Because You are reliable, trustworthy, and steadfast, I can entrust everything that is valuable to me to You. And what is really more valuable to each of us than our own well-being? But sometimes we find it easier to trust ourselves than You. But You realized the absurdity of that. In John 2:23-25, John shares, “Now while He was in Jerusalem at the Passover Feast, may people saw the miraculaous signs He was doing and believed [pisteuo] in His name. But Jesus would not entrust [pisteuo] Himself to them, for He knew all men. He did not need man’s testimony about man, for He knew what was in a man.” Jesus knew we were not reliable, trustworthy, and steadfast. When will I learn that about myself? When will we learn that about ourselves? And when will we truly learn and understand that there is One who is?

But here’s the funny thing about faith. Just like I have a sofa where I can sit and rest and take time to enjoy the presence of the Lord, I could choose to never sit in it. I could have that opportunity, that experience stare me in the face every morning, and I could choose something else. I can know that sitting there and taking time out with the Lord is what I need, I can know that it is the best thing for me, but I can choose to clean house instead, or go back to bed, or whatever. So, I can believe that You, Lord, are faithful, trustworthy, reliable. But I can make choices that never place my confidence in You.

Paul, in Ephesians 2:8 tells us, “For by grace are you saved through faith; and that not of yourselves: it is the gift of God…” This is what will make or break my “faith”, my “belief.” As I see it, “grace” is the work of the power of God, of You, in me by the power and presence of Your Holy Spirit. The moment I put my faith in You, Your Holy Spirit came to dwell in me. The thing that continually “saves” me is that relationship. Your power is there inside of me. But have I entrusted myself to Your Holy Spirit and His power? Am I still living as though I am not saved by this powerful grace? Am I still living as though I’m the trustworthy one? Or am I entrusting my ways, my thoughts, my hopes and dreams, my children, my finances, my future, to this one who now dwells inside specifically for the purpose of demonstrating in my life the exceeding riches of Himself in me?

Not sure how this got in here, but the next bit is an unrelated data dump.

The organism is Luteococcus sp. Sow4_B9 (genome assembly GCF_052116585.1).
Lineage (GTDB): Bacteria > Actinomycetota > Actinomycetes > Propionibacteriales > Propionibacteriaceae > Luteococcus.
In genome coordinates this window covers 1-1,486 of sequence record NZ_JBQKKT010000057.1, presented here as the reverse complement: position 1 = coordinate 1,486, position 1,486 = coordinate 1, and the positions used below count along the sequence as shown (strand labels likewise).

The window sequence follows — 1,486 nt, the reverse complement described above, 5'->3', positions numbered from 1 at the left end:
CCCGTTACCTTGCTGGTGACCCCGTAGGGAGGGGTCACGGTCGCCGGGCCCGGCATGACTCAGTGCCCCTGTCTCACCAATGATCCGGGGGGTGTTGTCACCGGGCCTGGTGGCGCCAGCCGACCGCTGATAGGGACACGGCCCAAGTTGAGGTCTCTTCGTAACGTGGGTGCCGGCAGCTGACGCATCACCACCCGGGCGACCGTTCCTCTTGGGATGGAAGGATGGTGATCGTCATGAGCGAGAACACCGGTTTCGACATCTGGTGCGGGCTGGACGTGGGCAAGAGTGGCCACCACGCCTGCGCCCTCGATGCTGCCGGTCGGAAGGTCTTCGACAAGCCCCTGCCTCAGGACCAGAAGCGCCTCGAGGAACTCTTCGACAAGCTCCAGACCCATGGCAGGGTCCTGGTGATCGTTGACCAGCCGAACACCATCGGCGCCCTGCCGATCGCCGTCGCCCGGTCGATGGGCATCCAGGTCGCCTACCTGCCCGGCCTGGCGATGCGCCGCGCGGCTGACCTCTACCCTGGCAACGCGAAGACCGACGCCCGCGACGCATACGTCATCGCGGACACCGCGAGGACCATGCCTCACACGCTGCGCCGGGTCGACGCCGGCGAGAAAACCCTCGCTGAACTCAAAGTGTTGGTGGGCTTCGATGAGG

In the past I was without You, without the Holy Spirit. I couldn’t help but live like I was without You. But what about now? Do I still live like I was without You? Am I choosing to live like a stranger when You are right here, inside? Am I acting like a foreigner when I am a true citizen? Am I acting like a pillar in the house of God or do I not even realize where I stand? Are the actions of my life demonstrating that my trust truly is in You, Jesus?

There are lots of people in the world who believe. And You, Lord, knew there would be. But You also knew that only some of those who believed, would entrust their everything, their whole lives to You. There are disciples who walked away even though they believed. There were the believers among the weeds, and in the rocky places, who walked away. There are the ones who believed and show up before You at Your throne and You say, “Depart from me, I never knew You.”

But then there are those with continual saving faith because they continually rely on Your grace and on Your power. And it doesn’t matter what things look like, or how rough life is, because sticking close to You is worth everything. Because for them, faith, believing, is all about being built together with You. It’s all about being grown into a holy temple in You. It’s all about being built together as a dwelling place, a habitation of You through the Holy Spirit. And faith is the confidence in the action of grace that You are performing in our lives and that we just can’t get enough of.

Well, Lord, sometimes I don’t know what to believe about things. But no matter how confusing or hard life is, I know that I can always believe You. I don’t have to understand, but I can just entrust myself to You no matter what. I can let You be the One who understands and just continue in Your grace in the joy that You have it all under control even though I don’t. I can know that You see the future even when I can’t. And I can absolutely trust that You have my back covered, and every other part of me besides. And this is a time when I need to be reminded of this. Because I don’t know a lot of things right now. I don’t understand why I’m going through some things in the way I am right now, why I’m feeling the pain that I am. But the whole point is, I don’t have to understand because You do. And maybe I just need to learn to climb up into Your lap, and not just on the sofa, and just let You take care of me like You want.